Following a desegregation order handed down by California Attorney General Xavier Becerra, Sausalito Marin City School District has appointed Itoco Garcia superintendent to lead the charge for diversity and to close the inequality gap within the education system.
A Marin County native, Garcia has spent 10 years in the classroom, a principal for six years and an instructional coach for two years. The work he has planned and that which he has already implemented aims for unification in Sausalito and Marin City’s schools.
Garcia graduated from Marin County’s Tamalpais High School in 1992; he is a passionate public servant that took the mission personally when the call was made to him.
“When I saw the opportunity come up, I applied hoping that I might be able to come give something back to the community that gave so much to me growing up,” said Garcia. “And I’m really blessed and humbled to have the opportunity to do just that.”
Garcia is excited to create change to invigorate the two schools in the district: Bayside MLK and the charter school Willow Creek Academy. Bayside’s enrollment, according to Garcia, is made up mostly of students of color. He hopes to address the staff turnover—one of the primary issues at Bayside MLK—by implementing a more diverse staff. As he explains, academic research has shown that students benefit from having teachers of color, and he has already received tentative agreements with the University of San Francisco, Compass Education Group and 10,000 Degrees (a nonprofit that helps low-income students get to and through college) among other entities, to create a “teachers of color pipeline” for the school district.
As he puts it, he’s been preparing his whole life for this moment. Before this undertaking, Garcia had spent 20 years in Alameda County working in Oakland and Hayward to improve some of the lowest performing schools there. Having been an educator, administrator and now superintendent, Garcia is confident in his knowledge of urban school reform and his ability to create high performing schools that emphasize diversity. While he was the principal at Cherryland Elementary School in Hayward, there were 35 teachers, of which only five were people of color. When he left, the number had increased to 17.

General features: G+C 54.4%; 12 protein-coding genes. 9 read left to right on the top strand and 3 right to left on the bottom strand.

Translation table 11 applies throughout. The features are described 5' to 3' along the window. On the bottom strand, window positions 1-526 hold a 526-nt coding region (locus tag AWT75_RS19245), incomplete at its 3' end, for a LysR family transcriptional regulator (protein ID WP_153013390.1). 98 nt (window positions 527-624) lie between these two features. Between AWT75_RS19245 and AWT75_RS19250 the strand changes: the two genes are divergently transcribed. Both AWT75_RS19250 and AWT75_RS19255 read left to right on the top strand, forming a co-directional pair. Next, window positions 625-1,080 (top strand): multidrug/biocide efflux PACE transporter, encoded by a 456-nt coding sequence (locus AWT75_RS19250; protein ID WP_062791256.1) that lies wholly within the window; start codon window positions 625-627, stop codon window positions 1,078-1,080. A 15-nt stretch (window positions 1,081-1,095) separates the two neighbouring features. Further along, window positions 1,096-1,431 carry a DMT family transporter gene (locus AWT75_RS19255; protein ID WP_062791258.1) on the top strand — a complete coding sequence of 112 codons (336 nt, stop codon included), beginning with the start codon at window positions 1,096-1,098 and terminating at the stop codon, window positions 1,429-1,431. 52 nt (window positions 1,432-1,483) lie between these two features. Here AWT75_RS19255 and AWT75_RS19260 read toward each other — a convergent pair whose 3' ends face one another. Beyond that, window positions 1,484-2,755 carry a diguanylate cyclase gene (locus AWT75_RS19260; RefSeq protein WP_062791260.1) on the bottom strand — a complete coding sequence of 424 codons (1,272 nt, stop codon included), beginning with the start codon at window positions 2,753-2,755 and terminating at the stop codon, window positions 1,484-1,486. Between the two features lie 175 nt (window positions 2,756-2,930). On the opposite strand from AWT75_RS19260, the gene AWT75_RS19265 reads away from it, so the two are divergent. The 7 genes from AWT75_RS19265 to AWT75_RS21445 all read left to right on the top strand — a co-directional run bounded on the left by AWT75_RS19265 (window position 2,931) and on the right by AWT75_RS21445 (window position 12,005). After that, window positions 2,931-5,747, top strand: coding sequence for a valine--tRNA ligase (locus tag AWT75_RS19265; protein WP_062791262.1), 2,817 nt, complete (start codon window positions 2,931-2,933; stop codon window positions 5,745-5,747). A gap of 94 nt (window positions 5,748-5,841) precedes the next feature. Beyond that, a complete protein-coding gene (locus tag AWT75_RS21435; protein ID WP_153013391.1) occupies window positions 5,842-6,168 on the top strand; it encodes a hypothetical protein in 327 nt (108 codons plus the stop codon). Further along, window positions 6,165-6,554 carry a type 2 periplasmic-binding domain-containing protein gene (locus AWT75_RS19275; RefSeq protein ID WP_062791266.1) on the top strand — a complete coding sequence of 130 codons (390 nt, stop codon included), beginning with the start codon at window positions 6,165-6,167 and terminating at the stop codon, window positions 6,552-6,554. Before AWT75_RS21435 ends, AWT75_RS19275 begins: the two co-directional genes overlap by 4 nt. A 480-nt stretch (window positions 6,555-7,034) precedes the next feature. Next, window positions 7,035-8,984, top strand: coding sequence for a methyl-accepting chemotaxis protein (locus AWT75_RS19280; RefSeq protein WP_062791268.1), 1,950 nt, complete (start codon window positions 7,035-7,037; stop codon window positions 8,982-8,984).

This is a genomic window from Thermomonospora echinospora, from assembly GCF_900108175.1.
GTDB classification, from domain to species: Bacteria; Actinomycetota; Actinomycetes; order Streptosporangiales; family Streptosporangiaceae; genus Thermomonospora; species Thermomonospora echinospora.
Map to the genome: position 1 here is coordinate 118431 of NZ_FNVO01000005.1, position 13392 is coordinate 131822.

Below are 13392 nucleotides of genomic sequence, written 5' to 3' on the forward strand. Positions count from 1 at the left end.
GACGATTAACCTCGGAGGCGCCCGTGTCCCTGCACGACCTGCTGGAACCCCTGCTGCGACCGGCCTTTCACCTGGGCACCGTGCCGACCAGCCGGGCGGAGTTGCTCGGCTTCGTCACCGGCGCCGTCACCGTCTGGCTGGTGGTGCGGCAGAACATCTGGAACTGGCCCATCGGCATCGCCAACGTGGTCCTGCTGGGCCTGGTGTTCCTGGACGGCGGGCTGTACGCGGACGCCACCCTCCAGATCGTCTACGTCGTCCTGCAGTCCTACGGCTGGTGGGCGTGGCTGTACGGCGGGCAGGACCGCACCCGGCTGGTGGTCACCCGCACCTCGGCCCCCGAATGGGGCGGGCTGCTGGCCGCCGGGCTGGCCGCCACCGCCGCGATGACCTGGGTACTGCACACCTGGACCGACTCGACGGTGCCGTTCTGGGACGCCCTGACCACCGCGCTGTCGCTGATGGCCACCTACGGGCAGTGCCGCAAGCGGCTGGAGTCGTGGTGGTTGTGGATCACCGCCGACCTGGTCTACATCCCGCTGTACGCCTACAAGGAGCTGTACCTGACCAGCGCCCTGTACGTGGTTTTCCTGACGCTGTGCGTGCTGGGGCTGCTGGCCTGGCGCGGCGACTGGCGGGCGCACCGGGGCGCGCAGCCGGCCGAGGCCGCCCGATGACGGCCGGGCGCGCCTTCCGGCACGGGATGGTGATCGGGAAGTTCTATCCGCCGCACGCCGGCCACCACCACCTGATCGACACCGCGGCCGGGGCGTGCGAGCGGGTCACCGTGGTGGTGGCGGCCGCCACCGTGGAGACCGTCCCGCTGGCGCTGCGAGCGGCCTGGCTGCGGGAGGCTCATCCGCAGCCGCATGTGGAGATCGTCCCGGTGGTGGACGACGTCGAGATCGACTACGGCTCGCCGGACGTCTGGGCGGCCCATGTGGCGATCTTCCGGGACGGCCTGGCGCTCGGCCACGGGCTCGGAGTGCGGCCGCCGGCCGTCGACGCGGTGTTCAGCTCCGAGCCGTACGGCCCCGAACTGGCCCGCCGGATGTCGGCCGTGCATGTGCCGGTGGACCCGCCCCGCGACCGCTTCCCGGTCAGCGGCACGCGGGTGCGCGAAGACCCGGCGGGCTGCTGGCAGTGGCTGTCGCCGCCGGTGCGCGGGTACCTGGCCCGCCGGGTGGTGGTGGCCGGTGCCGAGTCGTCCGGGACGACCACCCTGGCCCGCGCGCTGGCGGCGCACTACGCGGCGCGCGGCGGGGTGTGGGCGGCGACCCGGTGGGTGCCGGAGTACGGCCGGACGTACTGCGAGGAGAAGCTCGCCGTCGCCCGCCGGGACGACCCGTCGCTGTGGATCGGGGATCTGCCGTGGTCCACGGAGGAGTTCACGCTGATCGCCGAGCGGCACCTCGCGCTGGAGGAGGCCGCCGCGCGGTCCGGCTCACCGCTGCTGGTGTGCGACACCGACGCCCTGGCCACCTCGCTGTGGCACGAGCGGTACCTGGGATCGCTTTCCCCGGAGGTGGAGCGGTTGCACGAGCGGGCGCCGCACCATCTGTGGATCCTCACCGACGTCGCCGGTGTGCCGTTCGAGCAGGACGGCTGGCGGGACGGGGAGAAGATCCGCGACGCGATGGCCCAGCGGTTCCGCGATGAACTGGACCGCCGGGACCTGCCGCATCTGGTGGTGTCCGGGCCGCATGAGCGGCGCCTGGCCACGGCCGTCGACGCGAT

“As a former teacher of color, I spent 10 years in the classroom,” said Garcia. “I was a bilingual Spanish teacher and taught kindergarten for most of those 10 years. I’m here to tell you, you can’t just post a job and expect teachers of color to apply. And you can’t just randomly hire teachers of color and think they’re going to stay. Especially not anywhere, but in a county like Marin.”
As superintendent, Garcia is committed to unifying the two schools and is working toward a single school solution that is high performing, dual language, and pre-K through 8th grade. He is confident in the children’s willingness to be a part of a unification. Garcia believes it’s important to have roots in culture and community and feel positive about your identity, but it doesn’t aid a child’s development to be kept in an enclave.
With his experience as a kid growing up around Marin City, but also having friends around the more affluent areas of the county, Garcia feels he is especially qualified to handle the particular challenge.
“You know the numbers are real different, but back then I was one of 10 Latino kids at Tam High,” said Garcia.
A pivotal event in Garcia’s career was his first time as a substitute teacher in East Oakland. When his last day there came, he announced to the class that he would not be returning and thanked his students.
“This one little kid he raised his hand and he goes: ‘Hey. ¿Què haces por aca?,’” recalled Garcia. “And I was like: ‘Well I’m your sub, I’m following this lesson plan,’ and he was like: ‘No, no, no. What are you doing here? I ain’t never had a teacher like you.’”
The student told Garcia that he looked like his older brother or uncle. Garcia explained that he wanted to show them that people like him could be teachers and it’s an asset to be bilingual.
Garcia is currently holding unification meetings that will go into December. He is also setting up work groups for the community in order to gauge opinion and give them a voice. There will be a desegregation advisory group meeting this month, followed by another in January 2020.
Story by: Kirk Stevenson